Shape-shifting UAV designed for stormy sea rescues


August 27, 2010

The marine rescue UAV prototype

The marine rescue UAV prototype

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People often need to be rescued at sea because of stormy weather – exactly the kind of conditions in which it is not safe to fly. Nonetheless, fully-crewed helicopters and fixed-wing aircraft are regularly sent out into such weather to perform maritime rescues, endangering both the crew and the expensive aircraft themselves. Soon, however, a new type of unmanned remote-control aircraft may be able to do the job. Not only would flight crews be kept out of harm’s way, but as demonstrated by a functioning prototype, the aircraft would outperform conventional planes in rough weather, thanks to shape-shifting technology.

The maritime rescue UAV (unmanned aerial vehicle) is being developed through the EUREKA E! 3931 ASARP project, EUREKA being a European intergovernmental network that supports market-oriented research and development.

The prototype seaplane can take off or land on ground or water, fly for up to 4.5 hours, and has a payload capacity of 40 kg. (88 lbs.). It also has onboard cameras which transmit live to its self-sufficient ground command center, where a human operator mans the controls. Presumably it can’t pluck people out of the sea, but it could establish their location and perhaps drop supplies.

The little airplane is able to withstand rough conditions thanks to three aeroservoelastic trim tabs, which are located on the trailing edges of the wings and tail. When the plane is hit by wind gusts, the tabs perform rapid high-frequency shape changes, to counteract the effects of the wind. The technology is not unlike the shape-changing trailing edge flaps currently being developed to protect wind turbines from destructive gusts. Combined with several other features, such as a special aerofoil profile optimized for high lift at low speeds, the result is a remarkably steady aircraft.

The project is being coordinated by GGD Engineering of Scotland, with the tabs being developed by the Computational Fluid Dynamics Centre in Israel. The prototype is currently in the final stages of testing in Cyprus.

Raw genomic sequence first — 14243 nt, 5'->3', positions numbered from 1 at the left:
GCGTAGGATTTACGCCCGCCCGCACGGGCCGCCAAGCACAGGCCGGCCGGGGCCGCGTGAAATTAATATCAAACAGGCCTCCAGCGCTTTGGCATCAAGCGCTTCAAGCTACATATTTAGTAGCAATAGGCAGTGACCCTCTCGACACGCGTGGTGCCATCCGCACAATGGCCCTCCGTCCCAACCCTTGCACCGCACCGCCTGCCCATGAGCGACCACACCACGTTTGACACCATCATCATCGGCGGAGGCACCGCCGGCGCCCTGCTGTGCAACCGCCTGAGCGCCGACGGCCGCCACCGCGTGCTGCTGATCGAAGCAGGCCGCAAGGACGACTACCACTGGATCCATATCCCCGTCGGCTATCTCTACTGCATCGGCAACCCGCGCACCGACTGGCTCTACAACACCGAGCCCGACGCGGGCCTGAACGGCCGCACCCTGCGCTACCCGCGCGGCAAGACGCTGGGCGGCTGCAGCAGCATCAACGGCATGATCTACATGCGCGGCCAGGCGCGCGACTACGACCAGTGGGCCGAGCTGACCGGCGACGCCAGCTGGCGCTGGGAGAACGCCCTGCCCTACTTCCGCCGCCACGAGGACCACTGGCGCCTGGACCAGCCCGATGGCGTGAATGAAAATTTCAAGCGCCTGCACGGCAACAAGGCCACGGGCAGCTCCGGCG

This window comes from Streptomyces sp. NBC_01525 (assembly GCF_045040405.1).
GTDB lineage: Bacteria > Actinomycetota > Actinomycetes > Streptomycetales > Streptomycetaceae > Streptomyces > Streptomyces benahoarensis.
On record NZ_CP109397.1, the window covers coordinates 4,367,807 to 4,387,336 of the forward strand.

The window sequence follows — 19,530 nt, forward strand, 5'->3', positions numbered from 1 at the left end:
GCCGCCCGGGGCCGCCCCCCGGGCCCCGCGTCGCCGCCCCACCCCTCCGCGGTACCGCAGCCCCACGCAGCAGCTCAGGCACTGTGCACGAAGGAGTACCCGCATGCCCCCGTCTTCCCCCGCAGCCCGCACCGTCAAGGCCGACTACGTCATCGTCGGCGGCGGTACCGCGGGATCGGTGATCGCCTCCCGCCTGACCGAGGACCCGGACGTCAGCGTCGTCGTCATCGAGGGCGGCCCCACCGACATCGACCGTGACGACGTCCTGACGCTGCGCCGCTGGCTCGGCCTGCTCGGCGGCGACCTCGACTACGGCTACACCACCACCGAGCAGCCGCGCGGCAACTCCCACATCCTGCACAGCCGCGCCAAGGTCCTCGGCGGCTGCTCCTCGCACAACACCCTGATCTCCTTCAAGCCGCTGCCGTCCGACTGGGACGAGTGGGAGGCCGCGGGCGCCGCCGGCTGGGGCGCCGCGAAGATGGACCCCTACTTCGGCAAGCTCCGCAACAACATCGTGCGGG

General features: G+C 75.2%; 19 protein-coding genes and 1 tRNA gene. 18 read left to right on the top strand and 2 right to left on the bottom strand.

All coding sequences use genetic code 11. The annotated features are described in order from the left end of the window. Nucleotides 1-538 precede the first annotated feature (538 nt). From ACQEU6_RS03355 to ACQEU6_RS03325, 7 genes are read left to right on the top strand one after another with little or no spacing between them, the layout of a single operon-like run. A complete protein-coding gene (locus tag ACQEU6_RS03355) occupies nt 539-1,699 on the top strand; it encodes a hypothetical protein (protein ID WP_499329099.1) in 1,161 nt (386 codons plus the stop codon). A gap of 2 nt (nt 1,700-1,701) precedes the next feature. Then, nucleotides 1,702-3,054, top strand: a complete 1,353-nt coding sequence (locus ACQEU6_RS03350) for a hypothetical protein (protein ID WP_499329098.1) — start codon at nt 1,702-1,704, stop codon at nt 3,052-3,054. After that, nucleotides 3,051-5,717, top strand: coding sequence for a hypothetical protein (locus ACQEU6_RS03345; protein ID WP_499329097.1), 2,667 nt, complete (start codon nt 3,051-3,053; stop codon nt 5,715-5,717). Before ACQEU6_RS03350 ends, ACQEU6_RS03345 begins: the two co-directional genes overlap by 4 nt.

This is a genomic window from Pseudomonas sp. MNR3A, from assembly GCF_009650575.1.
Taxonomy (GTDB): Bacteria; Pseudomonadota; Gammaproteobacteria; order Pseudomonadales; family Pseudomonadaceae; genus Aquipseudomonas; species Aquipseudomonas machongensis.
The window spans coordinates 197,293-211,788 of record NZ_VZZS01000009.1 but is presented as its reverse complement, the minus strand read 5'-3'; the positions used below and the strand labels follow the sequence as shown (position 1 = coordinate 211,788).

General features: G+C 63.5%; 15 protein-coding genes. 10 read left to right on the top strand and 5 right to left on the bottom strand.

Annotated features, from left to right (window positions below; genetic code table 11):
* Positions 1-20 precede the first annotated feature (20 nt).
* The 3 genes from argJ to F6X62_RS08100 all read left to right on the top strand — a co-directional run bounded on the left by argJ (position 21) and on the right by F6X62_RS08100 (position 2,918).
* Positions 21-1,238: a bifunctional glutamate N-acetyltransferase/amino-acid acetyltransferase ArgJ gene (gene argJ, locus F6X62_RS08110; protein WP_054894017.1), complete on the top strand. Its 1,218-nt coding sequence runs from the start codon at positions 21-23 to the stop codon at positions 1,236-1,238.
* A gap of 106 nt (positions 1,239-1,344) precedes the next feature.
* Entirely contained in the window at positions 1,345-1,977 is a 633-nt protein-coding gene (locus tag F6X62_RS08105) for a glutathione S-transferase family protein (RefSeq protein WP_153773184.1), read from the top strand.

About the Author
Ben Coxworth An experienced freelance writer, videographer and television producer, Ben's interest in all forms of innovation is particularly fanatical when it comes to human-powered transportation, film-making gear, environmentally-friendly technologies and anything that's designed to go underwater. He lives in Edmonton, Alberta, where he spends a lot of time going over the handlebars of his mountain bike, hanging out in off-leash parks, and wishing the Pacific Ocean wasn't so far away. All articles by Ben Coxworth

Nice - pity about the really crappy \"tank\" shape behind the engine - not a great low drag design.

Mr Stiffy

Nice too see this tech used to save people and not blow them up.

Facebook User

Why are they using fixed wing?

Wouldn\'t a VTOL design work better?

Also,wouldn\'t a droppable r/c torpedo design work better?

I really can\'t see this working in 20foot plus seas.

Nice start,but there\'s a reason why helicopters are now used more than fixed-wing for this sort of thing.

I understand that it apparently does not land in rough seas(the shape-shifting developments only help with winds and the STOL,again,will not be enough for extreme seas).

The only way I can see this working is in large numbers for searching purposes. If it can\'t land in rough seas,its potential is going to be limited. It can land when the weather clears but so can alot of things. If this handles high winds but only relatively smooth water it will need revision.

Overall,though,it\'s still a good concept. Keep trying.


It has no need to land since it can not carry out a rescue. It would mainly just drop supplies, maybe an inflatable life raft which could get the person out of the water especially if the water is cool or cold can make a huge difference in survival rates.

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